Twelve years ago, Lorrie Hollander's mother left Lorrie and her younger sister Susannah with their aunt Gigi, an eccentric woman living in Edgewater, a decaying mansion that no longer holds any of its original splendor. While Gigi and Susannah are more likely to give into their whims and whimsy, to adopt wild animals and act on impulse, Lorrie would rather have a more structured life, to act like she has everything under control, and make sure no one ever, ever comes over to the house. As the years went on, Gigi's hoarding problem has only gotten worse, causing the mansion to resemble a ruined, abandoned landmark more than a home.
Attending boarding school helped Lorrie escape the chaos of her home; she also found solace in riding horses. But this summer, everything changes. When her aunt fails to make the proper payments for equestrian camp, Lorrie is sent home. While trying to deal with her aunt, whose handle on both finances and reality are only getting worse, and her sister, whose idle boyfriend is now living with them, Lorrie learns that they don't have the money for her to return to school, either. As her world crumbles around her, Lorrie begins working at a stable to earn money and take care of her horse, Orion. She leans on her best friend Lennox for support occasionally, but she mostly keeps her problems private.
Then she becomes friends with Charlie Copeland, a senator's son. Though the Copelands throw Gatsby-like parties and always smile for the camera, Lorrie learns that Charlie's life isn't all that it's cracked up to be. As their friendship deepens, Lorrie must decide whether or not to confide in Charlie - and whether or not she's ready for the truth about her own family.
Edgewater by Courtney Sheinmel is the story of a girl taking a deeper look at the cards life dealt her and finally learning how to deal with them. It's about taking off the blinders and dealing with the truth of the matter rather than trying to hide things from others and from yourself. It's about what to accept, what to keep, and what to let go. Put this book in the hands of those who enjoy Sarah Dessen and Deb Caletti. They won't be disappointed.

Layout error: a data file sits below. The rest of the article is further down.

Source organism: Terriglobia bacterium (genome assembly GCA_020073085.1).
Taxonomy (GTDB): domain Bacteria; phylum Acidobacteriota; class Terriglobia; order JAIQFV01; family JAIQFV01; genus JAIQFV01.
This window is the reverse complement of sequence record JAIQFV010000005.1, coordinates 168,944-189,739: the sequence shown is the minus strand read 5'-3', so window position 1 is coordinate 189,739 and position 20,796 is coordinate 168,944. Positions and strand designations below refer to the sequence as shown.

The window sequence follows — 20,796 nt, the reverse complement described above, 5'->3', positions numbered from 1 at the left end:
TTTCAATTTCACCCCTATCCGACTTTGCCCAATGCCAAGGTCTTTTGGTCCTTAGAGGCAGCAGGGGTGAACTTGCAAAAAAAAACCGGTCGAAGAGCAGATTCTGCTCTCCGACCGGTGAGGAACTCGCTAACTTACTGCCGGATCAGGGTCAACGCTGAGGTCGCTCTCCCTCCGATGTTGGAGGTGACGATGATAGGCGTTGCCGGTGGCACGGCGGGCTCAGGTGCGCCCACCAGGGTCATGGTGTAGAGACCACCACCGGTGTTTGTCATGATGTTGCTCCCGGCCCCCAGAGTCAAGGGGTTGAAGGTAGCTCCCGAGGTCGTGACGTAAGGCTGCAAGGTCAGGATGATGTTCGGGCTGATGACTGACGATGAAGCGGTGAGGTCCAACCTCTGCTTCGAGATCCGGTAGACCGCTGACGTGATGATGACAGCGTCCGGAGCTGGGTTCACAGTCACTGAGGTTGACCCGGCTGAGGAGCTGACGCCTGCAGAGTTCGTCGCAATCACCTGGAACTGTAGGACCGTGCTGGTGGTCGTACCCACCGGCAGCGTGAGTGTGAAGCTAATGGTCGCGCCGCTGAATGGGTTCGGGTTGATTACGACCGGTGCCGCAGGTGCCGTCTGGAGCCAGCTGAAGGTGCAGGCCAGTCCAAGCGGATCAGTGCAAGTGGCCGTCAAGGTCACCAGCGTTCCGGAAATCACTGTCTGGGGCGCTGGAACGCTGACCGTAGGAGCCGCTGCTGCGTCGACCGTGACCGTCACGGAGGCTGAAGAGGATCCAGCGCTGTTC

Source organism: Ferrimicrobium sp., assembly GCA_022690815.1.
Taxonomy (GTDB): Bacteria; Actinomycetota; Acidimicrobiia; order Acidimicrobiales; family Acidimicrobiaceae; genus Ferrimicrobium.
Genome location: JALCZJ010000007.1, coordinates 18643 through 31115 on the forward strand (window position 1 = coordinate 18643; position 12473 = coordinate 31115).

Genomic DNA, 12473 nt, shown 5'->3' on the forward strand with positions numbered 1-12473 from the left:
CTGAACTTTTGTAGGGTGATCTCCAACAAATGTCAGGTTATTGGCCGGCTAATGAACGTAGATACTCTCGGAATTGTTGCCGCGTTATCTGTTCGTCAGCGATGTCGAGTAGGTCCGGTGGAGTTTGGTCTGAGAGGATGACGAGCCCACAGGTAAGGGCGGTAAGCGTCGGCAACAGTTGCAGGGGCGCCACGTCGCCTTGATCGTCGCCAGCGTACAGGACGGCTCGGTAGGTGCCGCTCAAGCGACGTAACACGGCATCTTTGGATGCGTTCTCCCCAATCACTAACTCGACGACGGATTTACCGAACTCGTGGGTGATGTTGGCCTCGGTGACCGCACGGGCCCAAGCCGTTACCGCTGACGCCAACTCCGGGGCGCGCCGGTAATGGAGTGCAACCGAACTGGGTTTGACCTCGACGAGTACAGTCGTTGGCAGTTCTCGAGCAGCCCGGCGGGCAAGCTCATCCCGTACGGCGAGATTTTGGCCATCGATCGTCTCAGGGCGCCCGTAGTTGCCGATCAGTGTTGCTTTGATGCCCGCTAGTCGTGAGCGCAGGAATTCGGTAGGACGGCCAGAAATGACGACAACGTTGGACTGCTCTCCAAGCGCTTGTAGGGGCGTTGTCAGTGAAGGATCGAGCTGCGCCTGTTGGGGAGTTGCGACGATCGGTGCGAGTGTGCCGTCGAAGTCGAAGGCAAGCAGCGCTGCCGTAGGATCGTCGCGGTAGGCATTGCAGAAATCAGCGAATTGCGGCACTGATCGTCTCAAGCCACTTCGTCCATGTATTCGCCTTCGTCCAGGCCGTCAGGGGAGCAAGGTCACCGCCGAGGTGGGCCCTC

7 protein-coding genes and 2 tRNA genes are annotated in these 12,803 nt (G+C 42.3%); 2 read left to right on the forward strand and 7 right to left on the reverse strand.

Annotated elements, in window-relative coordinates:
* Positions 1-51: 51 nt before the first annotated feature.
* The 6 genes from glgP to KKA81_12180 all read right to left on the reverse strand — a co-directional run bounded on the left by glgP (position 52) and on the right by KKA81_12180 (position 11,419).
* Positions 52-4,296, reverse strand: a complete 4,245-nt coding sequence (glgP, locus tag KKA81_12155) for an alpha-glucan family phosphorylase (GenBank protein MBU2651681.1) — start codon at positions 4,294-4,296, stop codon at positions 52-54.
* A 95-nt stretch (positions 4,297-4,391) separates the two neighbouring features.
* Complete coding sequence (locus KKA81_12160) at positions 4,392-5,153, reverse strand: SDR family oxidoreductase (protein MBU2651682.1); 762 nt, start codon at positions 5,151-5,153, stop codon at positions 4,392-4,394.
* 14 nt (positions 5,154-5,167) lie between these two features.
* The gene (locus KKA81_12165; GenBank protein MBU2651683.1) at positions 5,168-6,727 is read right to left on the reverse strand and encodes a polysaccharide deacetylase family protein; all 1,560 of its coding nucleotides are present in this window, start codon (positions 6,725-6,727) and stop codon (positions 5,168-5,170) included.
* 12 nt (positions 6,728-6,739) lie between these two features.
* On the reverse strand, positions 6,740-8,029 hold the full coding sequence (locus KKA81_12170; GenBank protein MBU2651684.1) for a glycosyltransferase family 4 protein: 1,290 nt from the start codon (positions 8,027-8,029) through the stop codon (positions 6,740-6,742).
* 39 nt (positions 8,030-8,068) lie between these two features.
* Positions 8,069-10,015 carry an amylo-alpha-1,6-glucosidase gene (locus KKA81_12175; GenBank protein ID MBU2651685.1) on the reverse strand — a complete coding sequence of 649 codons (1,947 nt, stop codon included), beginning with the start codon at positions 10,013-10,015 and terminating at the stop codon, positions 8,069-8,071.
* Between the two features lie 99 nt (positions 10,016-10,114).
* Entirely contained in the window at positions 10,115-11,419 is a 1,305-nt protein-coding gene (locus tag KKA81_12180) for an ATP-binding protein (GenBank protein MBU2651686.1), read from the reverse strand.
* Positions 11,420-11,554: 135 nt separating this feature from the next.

Read an excerpt of the book.
My favorite lines from Edgewater include:
That was my life these days: a series of doors slammed shut. - Page 62
If Mom had stayed, surely my sister would be a different kind of girl. And Gigi wouldn't be headed back to the house of horrors in tears. And I wouldn't be standing here, lost between them. - Page 124
This is what it's like when someone you love disappears on you: You try to find the pieces to hold on to, the things no one can take away. - Page 231
It was the story I told myself, and my sister, and my friends. It was the story I put out into the world. [...] There are the stories people tell you about your life, and then there's the truth about it, which is completely your own. - Page 312